Of this fight I can only say that the men could not have behaved more bravely.
- Colonel James S. Brisbin, 5th United States Colored Cavalry
In October 1864, Brigadier General Stephen G. Burbridge, commanding District of Kentucky, led an expedition from Kentucky to raid the Confederate saltworks at Saltville in southwest Virginia. While Burbridge’s force consisted primarily of white cavalry and mounted infantry units, it also included the 5th US Colored Cavalry (USCC). The 5th USCC was one of the first African American regiments formed at Camp Nelson and one of only six black cavalry units raised during the war. Like all the African American regiments raised at Camp Nelson, the 5th USCC was composed mainly of formerly enslaved Black men. When the 5th USCC was ordered by Burbridge to join the raid into southwest Virginia in late September 1864, the unit had still not been officially organized into a complete regiment. Nevertheless, the detachment of raw recruits was hastily mounted and armed before leaving Camp Nelson and joining the rest of Burbridge’s forces.
During the march to Saltville, the African American cavalrymen were subjected to racist remarks and abuse from their white comrades. Besides verbal ridicule, white troops pulled the caps off the heads of the Black soldiers and even stole their horses. According to Col. James S. Brisbin, one of the leading officers of the 5th US Colored Cavalry,“these insults, as well as the jeers and taunts that they would not fight, were borne by the colored soldier patiently…but in no instance did I hear colored soldiers make any reply to insulting language used toward [them] by the white troops.” The Federal raiding expedition reached the vicinity of Saltville on the evening of October 1, but a makeshift enemy force had delayed Burbridge’s advance. This allowed available Confederate troops in the region to concentrate at Saltville.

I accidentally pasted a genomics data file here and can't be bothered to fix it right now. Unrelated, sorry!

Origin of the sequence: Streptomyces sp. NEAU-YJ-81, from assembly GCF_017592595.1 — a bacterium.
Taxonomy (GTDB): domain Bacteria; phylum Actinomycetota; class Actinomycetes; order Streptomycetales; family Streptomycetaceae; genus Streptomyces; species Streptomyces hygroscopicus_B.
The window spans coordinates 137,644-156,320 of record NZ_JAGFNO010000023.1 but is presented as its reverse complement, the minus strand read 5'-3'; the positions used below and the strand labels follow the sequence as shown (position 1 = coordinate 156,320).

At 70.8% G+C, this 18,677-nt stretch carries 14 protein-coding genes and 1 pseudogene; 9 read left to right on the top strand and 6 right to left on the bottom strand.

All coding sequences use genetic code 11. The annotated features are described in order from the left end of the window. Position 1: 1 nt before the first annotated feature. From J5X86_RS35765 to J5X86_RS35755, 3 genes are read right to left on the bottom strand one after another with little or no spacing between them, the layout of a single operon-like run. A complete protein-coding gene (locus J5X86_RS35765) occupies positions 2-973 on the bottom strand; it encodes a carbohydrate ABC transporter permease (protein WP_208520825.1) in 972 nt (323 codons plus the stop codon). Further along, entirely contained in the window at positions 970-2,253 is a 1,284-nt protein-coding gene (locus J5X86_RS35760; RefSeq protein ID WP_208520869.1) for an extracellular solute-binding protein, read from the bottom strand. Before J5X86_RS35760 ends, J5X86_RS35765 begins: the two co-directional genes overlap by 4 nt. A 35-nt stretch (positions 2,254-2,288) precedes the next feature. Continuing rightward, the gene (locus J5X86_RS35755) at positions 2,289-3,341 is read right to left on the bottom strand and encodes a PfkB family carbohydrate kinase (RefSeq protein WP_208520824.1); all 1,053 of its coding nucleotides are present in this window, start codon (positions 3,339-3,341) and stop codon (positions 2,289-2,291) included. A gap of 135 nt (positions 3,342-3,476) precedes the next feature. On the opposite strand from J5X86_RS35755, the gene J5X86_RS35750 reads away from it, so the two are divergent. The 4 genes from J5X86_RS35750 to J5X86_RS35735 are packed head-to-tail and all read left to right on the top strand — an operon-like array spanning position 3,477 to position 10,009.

On the morning of October 2, the US forces dismounted and assaulted the Confederate troops who were well entrenched on high ground around Saltville. The Federals made little progress while at the same time enemy reinforcements continued to arrive throughout the day. The Confederates around Saltville repulsed all of the Federal attacks, but one of the few successes for Burbridge’s forces was attained by the inexperienced soldiers of the 5th USCC. After two failed charges on the Confederate position, the African American soldiers from Camp Nelson launched a third assault on the enemy earthworks. Despite heavy Confederate fire, the men pressed onward, and as Brisbin reported, “rushed upon the works with a yell, and after a desperate struggle carried the entire line, killing and wounding a large number of the enemy and capturing some prisoners.” Cut off from the rest of Burbridge’s army, the 5th Colored Cavalry held the captured Confederate works for over two hours while running very low on ammunition before being withdrawn at dusk.
With the Federal forces failing to overcome the Confederate positions on October 2, Burbridge ordered his army to retreat the next day. Although the First Battle of Saltville was a Federal defeat and the saltworks had not been destroyed, the 5th USCC performed with distinction. This fact was acknowledged by fellow soldiers and superior officers. Brisbin declared, “I have seen white troops fight in twenty-seven battles and I never saw any fight better… On the return of the forces those who had scoffed at the colored troops on the march out were silent.” A captain in a white Kentucky regiment claimed that he “never saw troops fight like they did. The rebels were firing on them with grape and canister and were mowing them down by the Scores but others kept straight on.” Burbridge himself spoke “in the highest terms of the gallantry of the Fifth Colored Cavalry,” even declaring that they did “better service that any other regiment.”